In fact, if you want to know the truth, I find myself with little patience for people who have a hard time controlling their moods. My husband is one of them, and while I try to understand what it's like to struggle with moods, I have a hard time really getting it. Suck. It. Up. is what I find myself wanting to say. Get over it. Accept the things you cannot change. Your own perspective is the only thing you can control. And you know what? That usually works for me. I can usually change the way I feel by changing the way I think about things. And you know what else? Lucky. Fuckin'. Me. And la-di-da, isn't that nice for me most of the time? 'Cause you know what else? It doesn't seem to be working for me right now.
My sister is two years younger than me. We were so close growing up; we shared friends, clothes, a bedroom, secrets. I wanted that for my children. In fact, I wanted twins for years, although I knew that was a long shot given that there are no twins in my family or my husband's family. But I wanted my kids close together, so they could be best buddies. I've always been a big believer in the whole: let's just get all the diaper years over with at once!
I bought a double jogging stroller off of Craigslist when my son was less than 6 months old. I've been pushing him around in it for a year now, and when people ask where the other one is, I reply: not here yet! cheerfully, as if the next one is just waiting, around the corner, to be picked up when we wheel by. The jogger was a good deal, and I absolutely knew, without question, that I'd be having another one soon.
I planned my children's summer birthdays in my mind, as if birthdays could be written on calendars before a child's conception. I started trying in September, expecting a baby in June or July, almost exactly two years younger than my son. Just like my sister and me. Best buddies!
I always thought I'd have girls, since I come from a family of all girls, but once I had my son, I could never decide if I wanted a girl or a boy next. A daughter? Or...brothers? Brothers sounds so powerful! Being one of six sisters is such a huge part of who I am. How could I not want my son to have a brother? But then...a daughter! In the end, I'd be happy either way. I have a girl name picked out, and I have a boy name picked out. I have a nursery decorated, chocolate brown and pale pink, in my imagination for my daughter, and I have a pair of bunk beds stacked in my mind for my boys to someday scramble and bounce on. I have a yoga/drawing studio arranged in the attic of my thoughts if our boys share a room, and we keep our downstairs bedroom, and a new master bedroom for us if our little girl gets our room. I have a family in my head, and there's only one thing missing: my next baby.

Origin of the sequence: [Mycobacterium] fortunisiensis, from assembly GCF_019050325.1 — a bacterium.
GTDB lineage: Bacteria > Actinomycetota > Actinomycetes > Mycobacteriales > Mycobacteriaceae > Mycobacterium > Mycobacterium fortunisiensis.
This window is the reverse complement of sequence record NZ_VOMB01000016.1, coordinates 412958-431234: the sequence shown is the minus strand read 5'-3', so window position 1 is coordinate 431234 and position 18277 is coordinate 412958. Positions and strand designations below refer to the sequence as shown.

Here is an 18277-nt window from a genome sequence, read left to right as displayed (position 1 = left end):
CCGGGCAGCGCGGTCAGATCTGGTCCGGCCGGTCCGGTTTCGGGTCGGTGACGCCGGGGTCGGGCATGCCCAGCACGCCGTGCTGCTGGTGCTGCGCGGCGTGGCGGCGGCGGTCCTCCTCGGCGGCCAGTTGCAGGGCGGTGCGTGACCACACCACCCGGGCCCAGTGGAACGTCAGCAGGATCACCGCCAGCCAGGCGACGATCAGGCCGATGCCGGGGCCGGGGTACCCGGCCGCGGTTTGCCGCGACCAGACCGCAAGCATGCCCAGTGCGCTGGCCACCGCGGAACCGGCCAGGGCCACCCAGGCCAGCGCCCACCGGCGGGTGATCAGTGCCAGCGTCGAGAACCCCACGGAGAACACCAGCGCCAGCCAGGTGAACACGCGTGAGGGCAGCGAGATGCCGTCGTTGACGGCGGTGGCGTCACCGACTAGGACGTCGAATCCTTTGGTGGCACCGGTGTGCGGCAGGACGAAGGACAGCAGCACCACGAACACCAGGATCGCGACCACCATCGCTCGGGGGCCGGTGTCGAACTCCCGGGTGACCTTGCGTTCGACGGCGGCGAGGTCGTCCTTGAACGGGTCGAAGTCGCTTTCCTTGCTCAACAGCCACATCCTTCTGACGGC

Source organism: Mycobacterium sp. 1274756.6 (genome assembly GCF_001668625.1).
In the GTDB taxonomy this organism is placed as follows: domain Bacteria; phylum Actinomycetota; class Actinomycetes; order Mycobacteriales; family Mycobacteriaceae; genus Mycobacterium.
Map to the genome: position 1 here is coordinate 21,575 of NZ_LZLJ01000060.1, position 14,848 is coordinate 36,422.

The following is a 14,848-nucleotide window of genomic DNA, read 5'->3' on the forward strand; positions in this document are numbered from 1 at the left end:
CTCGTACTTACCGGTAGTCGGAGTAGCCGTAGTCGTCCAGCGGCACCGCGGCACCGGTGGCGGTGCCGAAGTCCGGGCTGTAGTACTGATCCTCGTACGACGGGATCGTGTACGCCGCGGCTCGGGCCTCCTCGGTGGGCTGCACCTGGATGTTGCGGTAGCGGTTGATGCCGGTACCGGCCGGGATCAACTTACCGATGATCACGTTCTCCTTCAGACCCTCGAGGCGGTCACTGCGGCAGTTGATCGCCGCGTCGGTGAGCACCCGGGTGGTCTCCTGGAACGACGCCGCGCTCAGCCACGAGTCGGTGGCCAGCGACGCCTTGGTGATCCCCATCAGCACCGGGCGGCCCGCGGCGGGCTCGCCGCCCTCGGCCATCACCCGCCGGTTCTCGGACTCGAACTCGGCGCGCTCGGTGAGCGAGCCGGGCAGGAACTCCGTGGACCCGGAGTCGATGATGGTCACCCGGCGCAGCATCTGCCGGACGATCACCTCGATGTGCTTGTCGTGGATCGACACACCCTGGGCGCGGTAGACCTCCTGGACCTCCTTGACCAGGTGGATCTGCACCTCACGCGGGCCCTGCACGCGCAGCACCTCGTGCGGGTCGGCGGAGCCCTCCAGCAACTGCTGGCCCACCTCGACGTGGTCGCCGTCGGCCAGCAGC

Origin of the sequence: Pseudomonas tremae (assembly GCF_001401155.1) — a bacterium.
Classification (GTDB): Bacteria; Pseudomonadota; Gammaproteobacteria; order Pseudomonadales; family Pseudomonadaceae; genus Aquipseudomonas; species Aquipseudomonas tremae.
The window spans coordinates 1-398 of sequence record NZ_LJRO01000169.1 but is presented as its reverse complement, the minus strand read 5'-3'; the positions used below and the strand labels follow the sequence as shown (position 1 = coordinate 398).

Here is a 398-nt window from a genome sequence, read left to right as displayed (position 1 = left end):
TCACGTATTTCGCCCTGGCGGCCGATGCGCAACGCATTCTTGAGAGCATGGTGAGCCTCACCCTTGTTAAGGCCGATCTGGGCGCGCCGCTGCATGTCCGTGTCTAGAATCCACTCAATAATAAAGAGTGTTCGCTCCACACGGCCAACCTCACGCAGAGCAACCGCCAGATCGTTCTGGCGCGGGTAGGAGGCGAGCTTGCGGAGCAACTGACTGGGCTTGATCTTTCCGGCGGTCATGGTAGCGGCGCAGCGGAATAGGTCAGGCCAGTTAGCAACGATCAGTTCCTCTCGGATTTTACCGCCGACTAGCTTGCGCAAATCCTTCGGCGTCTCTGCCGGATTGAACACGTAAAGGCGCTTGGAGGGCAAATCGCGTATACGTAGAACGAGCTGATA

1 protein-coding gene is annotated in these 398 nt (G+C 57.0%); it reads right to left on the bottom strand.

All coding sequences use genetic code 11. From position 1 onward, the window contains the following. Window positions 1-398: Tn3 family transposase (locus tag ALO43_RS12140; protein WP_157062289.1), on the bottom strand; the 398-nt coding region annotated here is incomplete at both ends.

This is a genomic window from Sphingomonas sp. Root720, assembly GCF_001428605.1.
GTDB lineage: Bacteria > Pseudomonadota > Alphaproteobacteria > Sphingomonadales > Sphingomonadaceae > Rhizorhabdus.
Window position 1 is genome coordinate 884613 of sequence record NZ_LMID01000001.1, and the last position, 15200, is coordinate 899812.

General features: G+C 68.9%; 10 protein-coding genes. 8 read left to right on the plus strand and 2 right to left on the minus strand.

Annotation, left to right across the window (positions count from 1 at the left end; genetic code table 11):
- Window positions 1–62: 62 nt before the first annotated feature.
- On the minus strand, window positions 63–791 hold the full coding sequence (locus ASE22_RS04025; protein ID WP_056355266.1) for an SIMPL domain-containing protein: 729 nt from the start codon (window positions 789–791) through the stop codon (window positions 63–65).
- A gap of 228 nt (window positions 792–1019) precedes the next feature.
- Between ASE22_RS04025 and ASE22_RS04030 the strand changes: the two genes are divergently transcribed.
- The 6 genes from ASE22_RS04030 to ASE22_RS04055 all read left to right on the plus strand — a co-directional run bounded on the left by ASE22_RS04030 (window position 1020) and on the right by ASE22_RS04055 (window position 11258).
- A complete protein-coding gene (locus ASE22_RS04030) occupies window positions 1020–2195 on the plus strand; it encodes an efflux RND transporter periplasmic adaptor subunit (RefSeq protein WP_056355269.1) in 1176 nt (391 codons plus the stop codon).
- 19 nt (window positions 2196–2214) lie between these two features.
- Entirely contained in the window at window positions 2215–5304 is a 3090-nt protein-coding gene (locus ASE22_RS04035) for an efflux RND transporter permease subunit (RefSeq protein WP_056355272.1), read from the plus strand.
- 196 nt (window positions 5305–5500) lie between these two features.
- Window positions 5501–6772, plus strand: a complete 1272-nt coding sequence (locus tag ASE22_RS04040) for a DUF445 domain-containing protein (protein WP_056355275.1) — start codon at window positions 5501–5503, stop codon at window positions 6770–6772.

I started trying in September, and then in November? I think I miscarried. I say I think because it was early. Very early. I hadn't even taken a pregnancy test yet. I thought, at first, that maybe it was implantation bleeding. Even my OB-GYN said there was no way to really know, once it had started, whether it was a chemical pregnancy, or whether it was an early period. But somewhere inside, I know. It wasn't a period. It wasn't anything like a period.
I picked myself up, and dusted myself off very quickly. I told myself that I was lucky. Lucky it happened so early, and not twelve weeks into a pregnancy. That would have been devastating. But this? Just a small steppingstone. I sucked it up, got over it, accepted what I couldn't change, and controlled my own perspective. In December, my OB-GYN suggested I fully wean, since I was still breastfeeding once a day. I did, and then in January my breasts began to ache a week after ovulation; I was nauseous all the time, and exhausted; I felt weird tugging sensations in my lower belly. I wrote a story with a happy ending in my heart: I had to wean; that's all! I just had to wean and then it all worked out! Except that it didn't happen like that.
The end of the story is still unwritten. And I'm struggling with that. Struggling with the tears that seem to be waiting, at the ready, behind my eyelids, as I drive to work in the morning after dropping my son with the sitter, when my office door shuts and I turn to look at my computer screen, when I close the bathroom door behind me, whenever I find myself alone, without an audience for whom I must keep it together.
I have a husband I love dearly (despite the dark mood clouds he carries into our home with almost predictable regularity; I've learned to sweep dark clouds from our sky like a cosmic housekeeper, and counter full-moon madness [a full moon pretty much guarantees grumpiness!] with micro-brew and good humor), a job that suits me to a tee, a house I'll be happy to grow old in, and a son I adore. The rest of the story remains stubbornly unwritten right now, and it's only my overactive imagination rewriting the mundane into various tragic conclusions. Suck. It. Up. Get over it. Accept the things you cannot change. Your own perspective is the only thing you can control.
Except. Sometimes. When it's not.